Southern African News Features                                           SANF 12 No 3, February 2012

SADC urges speedy implementation of Madagascar roadmap

by Joseph Ngwawi

Southern African leaders have intervened to ease tensions in Madagascar, urging the main political players to speed up implementation of a roadmap intended to restore constitutional order in the country.

Concerned about the slow pace of movement to end the crisis in Madagascar as well as recent political developments in the country, the Southern African Development Community (SADC), through the Organ on Politics, Defence and Security Cooperation, has called on the parties to the conflict to find a consensual approach for implementation of the roadmap.

The Ministerial Committee of the Organ (MCO), which met in Pretoria and was attended by representatives of the three countries currently serving on the Organ troika -- South Africa, Zambia and the United Republic of Tanzania -- noted that while there has been some progress in the implementation of the roadmap, there are still some critical challenges to be resolved.

The committee emphasised the need to avoid the selective implementation of the roadmap.

“The Malagasy stakeholders are urged to expedite the process of implementing all the other outstanding articles of the roadmap especially those relating to confidence building measures,” it said in a communiqué issued after the meeting.

These include the enactment of amnesty legislation, release of political prisoners, the unconditional return of political exiles, and protection and promotion of human rights as they relate to the freedom of assembly, association and expression.

The ministers called for an immediate prioritisation of the enactment of the amnesty legislation by 29 February 2012 in order to facilitate implementation of outstanding matters as agreed under the roadmap.

The SADC Troika committee criticised the unilateral decision by exiled former president Marc Ravalomanana to return to the island on 21 January, describing his move as a major setback to the process to bring peace to the country.

A plane carrying Ravalomanana was barred from landing in Antananarivo on January 21 and forced to return to South Africa where he has lived in exile since a March 2009 military-backed coup that installed then opposition leader Andry Rajoelina as the new leader.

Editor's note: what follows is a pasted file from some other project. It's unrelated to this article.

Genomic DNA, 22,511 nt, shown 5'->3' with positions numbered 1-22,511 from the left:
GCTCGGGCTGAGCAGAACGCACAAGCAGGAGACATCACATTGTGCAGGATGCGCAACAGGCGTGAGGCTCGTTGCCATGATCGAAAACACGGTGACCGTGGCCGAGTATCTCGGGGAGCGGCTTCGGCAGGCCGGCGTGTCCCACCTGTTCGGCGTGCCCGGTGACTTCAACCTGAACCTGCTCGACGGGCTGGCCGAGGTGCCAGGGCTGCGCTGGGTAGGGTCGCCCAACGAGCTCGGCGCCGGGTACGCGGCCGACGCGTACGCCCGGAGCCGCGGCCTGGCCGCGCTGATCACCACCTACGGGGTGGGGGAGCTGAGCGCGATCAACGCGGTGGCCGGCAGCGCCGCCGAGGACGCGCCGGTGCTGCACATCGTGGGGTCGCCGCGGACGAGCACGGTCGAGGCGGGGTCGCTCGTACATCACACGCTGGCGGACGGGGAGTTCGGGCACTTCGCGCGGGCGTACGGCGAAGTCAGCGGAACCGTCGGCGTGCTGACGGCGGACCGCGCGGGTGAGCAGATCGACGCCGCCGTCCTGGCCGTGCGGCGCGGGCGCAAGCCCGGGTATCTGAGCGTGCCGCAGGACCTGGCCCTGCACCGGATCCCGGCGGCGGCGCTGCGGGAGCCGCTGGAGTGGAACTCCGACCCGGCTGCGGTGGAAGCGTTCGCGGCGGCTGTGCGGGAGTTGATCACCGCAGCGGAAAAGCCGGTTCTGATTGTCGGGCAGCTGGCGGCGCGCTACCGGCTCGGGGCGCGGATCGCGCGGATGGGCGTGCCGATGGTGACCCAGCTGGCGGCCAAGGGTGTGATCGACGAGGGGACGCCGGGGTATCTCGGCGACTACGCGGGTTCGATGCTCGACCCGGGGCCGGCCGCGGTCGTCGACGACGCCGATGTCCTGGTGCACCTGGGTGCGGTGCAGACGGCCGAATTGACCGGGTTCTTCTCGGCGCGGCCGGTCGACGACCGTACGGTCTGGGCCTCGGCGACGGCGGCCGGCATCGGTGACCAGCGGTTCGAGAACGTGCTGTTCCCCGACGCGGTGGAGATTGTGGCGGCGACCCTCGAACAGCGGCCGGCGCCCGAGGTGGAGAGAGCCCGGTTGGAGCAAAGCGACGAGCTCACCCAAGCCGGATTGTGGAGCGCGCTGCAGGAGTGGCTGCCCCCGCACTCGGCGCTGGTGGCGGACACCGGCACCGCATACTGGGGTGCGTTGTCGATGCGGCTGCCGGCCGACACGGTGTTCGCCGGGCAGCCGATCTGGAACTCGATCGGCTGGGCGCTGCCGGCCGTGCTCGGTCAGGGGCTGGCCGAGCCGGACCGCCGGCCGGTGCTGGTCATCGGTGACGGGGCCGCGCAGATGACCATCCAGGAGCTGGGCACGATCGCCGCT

“The MCO Troika noted that this action by former president was unfortunate as it had the potential to jeopardise further implementation of the roadmap to which most political parties had agreed,” the communiqué said.

However, the committee noted that these actions could have been precipitated by the perception that the process to ensure the return of political exiles in terms of the roadmap had not been given sufficient attention.

In September 2011, political leaders in Madagascar agreed to a SADC-sponsored roadmap that seeks to re-establish democracy on the Indian Ocean island, leading to elections within a year. The plan, which was agreed by eight political parties, left Rajoelina in charge of a transitional authority until elections.

The roadmap requires Rajoelina to allow Ravalomanana and others in exile for political reasons to return to the country unconditionally but, at the same time, explained that SADC respects the decision of the Madagasy judiciary regarding those who return from political exile.

According to the roadmap, presidential and parliamentary elections should take place in October/November 2012, while a National Independent Electoral Commission (CENI) should be reconstituted before the election dates.

The roadmap requires that a new consensus-based prime minister be appointed before 1 November 2011 while members of a transitional government were to be appointed before 17 November and a transitional parliament in place before 30 November 2011.

Rajoelina appointed Jean Omer Beriziky in October 2011 as a “consensus” prime minister to lead the transitional government. One of the conditions of the roadmap was that the prime minister would not belong to any grouping connected to Rajoelina.

The new Prime Minister, who once served as Madagascar’s ambassador to the European Union and Belgium between 1995 and 2006, has named a 32-member transitional cabinet, which will be responsible for facilitating preparations for internationally recognized elections.

The SADC ministerial committee stressed the urgency for the establishment of a credible and acceptable electoral body that will prepare and conduct elections that are reflect the views of the electorate. It also noted the positive progress in this regard, including the legislation recently passed by parliament. Southern African News Features offers a reliable source of regional information and analysis on the Southern African Development Community, and is provided as a service to the SADC region.

This article may be reproduced with credit to the author and publisher.

SANF is produced by the Southern African Research and Documentation Centre (SARDC), which has monitored regional developments since 1985

Any comments or queries about the content of this page, contact
Comments and queries regarding the page itself, contact the Web Applications Developer.